24 October 2016
Yang Dan, a professor at the HKU Department of Chemistry, said she did not carry out the experiments on which her research was based. Photos: HKEJ, HKU
Yang Dan, a professor at the HKU Department of Chemistry, said she did not carry out the experiments on which her research was based. Photos: HKEJ, HKU

HKU dismisses research misconduct case despite tampered results

The University of Hong Kong has dismissed a complaint of research misconduct filed against a chemistry professor, although it has been confirmed that the experiments involved in the alleged research were not properly handled, Apple Daily reports.

An HKU panel concluded that the experiments were conducted by two doctoral students, and the professor was not aware of the details.

The two students, who allegedly manipulated the results of the experiments, were earlier found of not guilty by a disciplinary committee formed by the university.

The panel appears to conclude that no one should be held responsible for the research project that was funded by public money, even if it has been confirmed that the results of the experiments had been manipulated.

The case emerged after Roger Wong, a former assistant chemistry professor at HKU, reported to the university in 2014 his suspicions about the results of a research study by Yang Dan, a professor at the HKU Department of Chemistry, entitled “Molecular Imaging of Peroxynitrite with HKGreen-4 in Live Cells and Tissues”, which was published in the Journal of the American Chemical Society (JACS).

Wong said he made many attempts to replicate Yang’s paper but almost all the results were negative.

He said some of the images submitted by Yang’s team were composites from different experiments completed under different conditions.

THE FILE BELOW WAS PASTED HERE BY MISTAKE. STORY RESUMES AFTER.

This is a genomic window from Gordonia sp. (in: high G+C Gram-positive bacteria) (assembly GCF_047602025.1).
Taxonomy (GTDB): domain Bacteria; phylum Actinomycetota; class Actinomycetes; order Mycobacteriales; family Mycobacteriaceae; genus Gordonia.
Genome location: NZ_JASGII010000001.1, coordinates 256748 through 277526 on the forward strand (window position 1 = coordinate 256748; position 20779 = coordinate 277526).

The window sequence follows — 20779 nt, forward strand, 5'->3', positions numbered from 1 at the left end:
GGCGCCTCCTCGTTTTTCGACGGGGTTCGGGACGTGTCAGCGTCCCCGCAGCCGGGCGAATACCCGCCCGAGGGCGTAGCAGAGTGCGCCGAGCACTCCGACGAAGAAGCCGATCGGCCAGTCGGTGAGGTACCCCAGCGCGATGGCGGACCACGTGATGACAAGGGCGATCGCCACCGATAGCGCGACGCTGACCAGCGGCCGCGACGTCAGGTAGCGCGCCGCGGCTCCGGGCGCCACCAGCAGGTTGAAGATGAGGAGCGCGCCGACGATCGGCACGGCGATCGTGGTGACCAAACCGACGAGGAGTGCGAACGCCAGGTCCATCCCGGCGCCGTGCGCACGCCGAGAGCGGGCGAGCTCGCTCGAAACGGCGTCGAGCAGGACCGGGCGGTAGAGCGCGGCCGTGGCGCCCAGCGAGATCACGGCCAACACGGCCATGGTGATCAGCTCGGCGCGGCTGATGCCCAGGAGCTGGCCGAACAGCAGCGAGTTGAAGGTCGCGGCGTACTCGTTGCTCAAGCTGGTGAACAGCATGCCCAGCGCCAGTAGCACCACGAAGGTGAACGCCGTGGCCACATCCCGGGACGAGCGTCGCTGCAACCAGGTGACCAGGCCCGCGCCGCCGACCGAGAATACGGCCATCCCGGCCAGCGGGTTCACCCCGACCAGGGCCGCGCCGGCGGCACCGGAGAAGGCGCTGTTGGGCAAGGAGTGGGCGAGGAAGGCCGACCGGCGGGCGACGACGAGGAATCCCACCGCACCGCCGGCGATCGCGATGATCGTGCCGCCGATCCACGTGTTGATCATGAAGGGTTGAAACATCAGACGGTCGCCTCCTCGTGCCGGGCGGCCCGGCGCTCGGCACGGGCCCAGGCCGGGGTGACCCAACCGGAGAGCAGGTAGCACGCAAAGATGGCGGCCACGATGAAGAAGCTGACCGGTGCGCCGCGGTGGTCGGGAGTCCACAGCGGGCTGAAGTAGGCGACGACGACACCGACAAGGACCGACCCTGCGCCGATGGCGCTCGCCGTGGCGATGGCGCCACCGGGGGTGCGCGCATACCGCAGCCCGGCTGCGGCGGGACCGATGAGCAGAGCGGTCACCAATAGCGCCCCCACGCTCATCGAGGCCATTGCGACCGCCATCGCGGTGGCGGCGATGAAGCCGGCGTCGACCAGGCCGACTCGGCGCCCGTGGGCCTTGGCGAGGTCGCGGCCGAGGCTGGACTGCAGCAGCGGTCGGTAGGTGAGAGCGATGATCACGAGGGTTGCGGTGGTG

A university disciplinary committee investigated the two students involved in the paper and found that they incorrectly presented some of the research but were not guilty of misconduct.

Dr. Lam Yun-wah from the City University of Hong Kong was assigned to monitor one of the students who was asked by the HKU to redo the experiment.

Lam said in his report to the HKU that the student could not replicate the findings stated in Yang’s research findings.

Lam also said in his report that the complaint filed by Wong for research misconduct “appears to be valid”.

He pointed out that it was possible to manipulate the results of the experiment by adjusting the intensity of laser beams used in the experiments.

In July 2015, HKU vice-chancellor Peter Mathieson ordered a committee to be formed to investigate Yang regarding her research.

Gareth Jones, a chemistry professor at the Imperial College London, was hired to be the expert witness.

Jones noted that it was unacceptable to compare results from experiments under different conditions without citations.

The investigation panel confirmed that the raw data submitted by Wong was true and valid and that the alleged manipulations by Yang’s team had taken place.

According to the Ming Pao Daily, a report by the HKU investigation panel has ruled that three instances in Yang’s research were “not accurate”.

Yang subsequently defended herself by saying that she did not carry out the experiments and she did not observe the raw data before publishing her research.

Yang also said the editor of the JACS has accepted her supplementary experiment raw data on April 17, 2016, and that the results of her research have been adopted by laboratories overseas and published in other international academic journals, according to Ming Pao Daily.

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